From the Atlantic to the Pacific Ocean

It turns out that the Gray line sightseeing tour bus was a great idea after all. On my third day, I was itching to get to Vancouver, for a number of reasons. Mostly, so that I could catch the Via Rail on the Monday afternoon. I felt that by arriving in Vancouver on Sunday I would have time to see the city and get to the train hassle-free in time. Since my hasty decision didn’t work out (or at least, I caught myself quickly enough….literally), I decided to use the tour bus as an opportunity to see more of the city that I might have missed.

Photo by cheyyenne north on

Let me explain what I meant by “I caught myself.” I was dressed and getting ready to check out of the hotel that Sunday but I was running late. I still had to drop off the rental car and get to the ferry on time. I began feeling a little anxious. My scarf got caught in the zipper of the suitcase, while the scarf was hung around my neck, and the zipper just wouldn’t close! As I was bent over the suitcase, I also noticed I wasn’t wearing my socks (the ones I had in my hand just minutes before being stuck). In that moment, the still small voice of the Holy Spirit asked me, Why are you in a rush to leave today? To that, I quickly assessed the position I was in and decided against leaving. Strangely, the zipper loosened right away, and I glanced at my socks in my handbag. Do you believe in these random signs?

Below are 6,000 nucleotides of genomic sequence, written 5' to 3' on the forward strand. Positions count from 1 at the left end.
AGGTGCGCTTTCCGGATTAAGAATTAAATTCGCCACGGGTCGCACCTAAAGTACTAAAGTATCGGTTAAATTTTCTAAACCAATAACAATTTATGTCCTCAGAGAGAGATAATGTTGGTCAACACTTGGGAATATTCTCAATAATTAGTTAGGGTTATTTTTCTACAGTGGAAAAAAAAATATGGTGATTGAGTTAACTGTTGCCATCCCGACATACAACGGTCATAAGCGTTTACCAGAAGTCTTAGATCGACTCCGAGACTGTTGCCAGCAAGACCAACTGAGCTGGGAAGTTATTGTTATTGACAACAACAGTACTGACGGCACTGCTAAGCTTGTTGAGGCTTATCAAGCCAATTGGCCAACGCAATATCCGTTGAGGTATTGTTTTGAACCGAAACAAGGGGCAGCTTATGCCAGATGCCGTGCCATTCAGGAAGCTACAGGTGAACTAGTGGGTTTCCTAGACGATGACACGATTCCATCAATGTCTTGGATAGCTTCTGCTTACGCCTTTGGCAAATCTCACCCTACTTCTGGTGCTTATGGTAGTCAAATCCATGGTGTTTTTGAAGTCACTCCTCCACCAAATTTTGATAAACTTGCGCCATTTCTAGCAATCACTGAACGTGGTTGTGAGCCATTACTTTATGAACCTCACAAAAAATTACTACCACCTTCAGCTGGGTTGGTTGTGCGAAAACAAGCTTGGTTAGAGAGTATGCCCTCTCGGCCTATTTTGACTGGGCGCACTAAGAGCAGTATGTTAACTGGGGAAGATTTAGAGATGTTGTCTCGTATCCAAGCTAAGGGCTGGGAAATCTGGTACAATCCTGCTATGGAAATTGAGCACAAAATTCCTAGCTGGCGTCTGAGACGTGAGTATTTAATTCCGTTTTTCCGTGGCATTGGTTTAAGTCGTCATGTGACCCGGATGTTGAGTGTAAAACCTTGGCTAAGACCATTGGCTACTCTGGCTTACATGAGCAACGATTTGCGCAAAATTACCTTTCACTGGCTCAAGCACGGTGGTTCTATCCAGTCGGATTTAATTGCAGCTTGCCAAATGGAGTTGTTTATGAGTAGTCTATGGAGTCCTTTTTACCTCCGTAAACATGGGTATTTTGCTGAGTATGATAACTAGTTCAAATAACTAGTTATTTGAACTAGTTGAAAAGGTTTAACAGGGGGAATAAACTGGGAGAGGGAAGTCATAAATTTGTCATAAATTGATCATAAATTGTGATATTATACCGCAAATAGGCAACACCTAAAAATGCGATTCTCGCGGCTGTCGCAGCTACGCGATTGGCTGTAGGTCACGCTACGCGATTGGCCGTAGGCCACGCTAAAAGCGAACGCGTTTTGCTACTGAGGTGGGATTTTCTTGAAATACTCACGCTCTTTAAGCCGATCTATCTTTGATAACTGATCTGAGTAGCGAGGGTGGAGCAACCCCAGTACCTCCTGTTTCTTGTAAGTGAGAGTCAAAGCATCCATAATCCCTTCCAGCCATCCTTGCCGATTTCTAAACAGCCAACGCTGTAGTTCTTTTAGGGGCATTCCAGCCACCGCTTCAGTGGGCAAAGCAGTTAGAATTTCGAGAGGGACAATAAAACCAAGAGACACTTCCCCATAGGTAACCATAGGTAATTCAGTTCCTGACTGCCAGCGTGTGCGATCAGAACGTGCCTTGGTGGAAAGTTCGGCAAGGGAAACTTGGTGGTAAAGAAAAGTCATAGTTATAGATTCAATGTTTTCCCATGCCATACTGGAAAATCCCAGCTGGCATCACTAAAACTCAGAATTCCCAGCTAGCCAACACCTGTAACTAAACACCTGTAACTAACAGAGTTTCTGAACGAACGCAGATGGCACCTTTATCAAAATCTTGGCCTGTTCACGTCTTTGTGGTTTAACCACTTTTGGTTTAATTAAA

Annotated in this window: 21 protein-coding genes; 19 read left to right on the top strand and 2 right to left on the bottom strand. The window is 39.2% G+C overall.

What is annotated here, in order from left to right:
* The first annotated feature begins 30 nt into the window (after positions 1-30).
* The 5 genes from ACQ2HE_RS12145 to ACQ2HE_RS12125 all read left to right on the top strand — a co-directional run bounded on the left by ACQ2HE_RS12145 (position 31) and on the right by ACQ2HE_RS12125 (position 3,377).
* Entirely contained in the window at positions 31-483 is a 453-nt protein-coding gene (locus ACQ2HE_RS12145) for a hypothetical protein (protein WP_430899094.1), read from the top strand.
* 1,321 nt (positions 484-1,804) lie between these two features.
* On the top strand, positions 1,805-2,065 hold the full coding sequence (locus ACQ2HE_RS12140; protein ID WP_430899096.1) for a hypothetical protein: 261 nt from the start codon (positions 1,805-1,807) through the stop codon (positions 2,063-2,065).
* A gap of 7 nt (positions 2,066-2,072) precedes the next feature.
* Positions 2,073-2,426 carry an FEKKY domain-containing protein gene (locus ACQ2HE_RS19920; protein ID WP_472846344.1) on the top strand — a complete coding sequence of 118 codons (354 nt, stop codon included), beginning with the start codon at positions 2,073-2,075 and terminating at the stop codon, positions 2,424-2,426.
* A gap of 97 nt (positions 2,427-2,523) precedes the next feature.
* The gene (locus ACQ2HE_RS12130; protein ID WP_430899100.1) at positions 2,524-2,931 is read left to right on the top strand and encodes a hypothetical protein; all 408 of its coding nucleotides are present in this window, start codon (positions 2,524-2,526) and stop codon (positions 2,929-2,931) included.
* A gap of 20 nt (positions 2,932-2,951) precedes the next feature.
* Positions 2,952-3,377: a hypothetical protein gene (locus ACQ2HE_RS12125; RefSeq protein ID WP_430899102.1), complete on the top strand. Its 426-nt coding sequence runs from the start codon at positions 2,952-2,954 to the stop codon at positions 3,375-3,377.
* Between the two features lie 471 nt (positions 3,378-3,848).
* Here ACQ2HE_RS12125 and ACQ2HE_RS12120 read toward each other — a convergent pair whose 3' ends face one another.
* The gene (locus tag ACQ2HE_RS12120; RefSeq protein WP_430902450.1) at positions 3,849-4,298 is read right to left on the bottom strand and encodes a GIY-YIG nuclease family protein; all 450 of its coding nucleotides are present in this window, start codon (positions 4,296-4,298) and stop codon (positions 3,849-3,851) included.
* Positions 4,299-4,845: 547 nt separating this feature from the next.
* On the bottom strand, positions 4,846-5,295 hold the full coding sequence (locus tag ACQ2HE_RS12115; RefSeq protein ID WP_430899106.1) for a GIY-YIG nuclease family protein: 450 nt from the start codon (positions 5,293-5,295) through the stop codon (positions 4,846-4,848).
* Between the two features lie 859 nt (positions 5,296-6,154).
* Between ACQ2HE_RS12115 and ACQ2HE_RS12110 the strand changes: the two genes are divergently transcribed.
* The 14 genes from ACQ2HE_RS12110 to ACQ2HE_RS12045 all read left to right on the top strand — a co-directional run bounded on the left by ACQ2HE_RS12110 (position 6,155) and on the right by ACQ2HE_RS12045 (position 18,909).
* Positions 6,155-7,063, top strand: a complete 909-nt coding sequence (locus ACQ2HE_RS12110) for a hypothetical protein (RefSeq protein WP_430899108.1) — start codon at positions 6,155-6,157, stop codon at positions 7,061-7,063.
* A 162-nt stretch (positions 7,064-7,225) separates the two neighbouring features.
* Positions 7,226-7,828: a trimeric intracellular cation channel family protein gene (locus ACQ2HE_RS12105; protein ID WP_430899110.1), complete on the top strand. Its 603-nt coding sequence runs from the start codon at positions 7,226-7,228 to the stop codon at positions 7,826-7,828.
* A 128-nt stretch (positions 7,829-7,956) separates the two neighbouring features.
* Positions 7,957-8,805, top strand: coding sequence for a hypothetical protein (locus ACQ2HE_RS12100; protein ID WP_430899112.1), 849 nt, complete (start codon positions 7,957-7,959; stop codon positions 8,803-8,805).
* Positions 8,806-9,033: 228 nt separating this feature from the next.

READ MORE: Walking in the rain at Beacon Hill.

I left the suitcase where it was, unpacked some of the unneccesary items and looked at the time. 11:30am. New plan: I will catch the sightseeing bus at 12pm. As usual, it was raining. Non-stop. I arrived on Wharf street and I saw the tour bus down the road, but I went the opposite direction to order my meal to go. I looked at the time while waiting for the server to pack my meal, 11:55. When I finally got my order, I hasted. “Ticket for one” I shouted jovially to the conductor, once I knew he could see me. “Hey we waited for you yesterday for 2 hours” Commented Derek. I was surprised he remembered me. “No, you didn’t.” We laughed. I made my way into the bus and was seats away from Derek, who would conduct the tour. “Oh you’re sitting with me today.”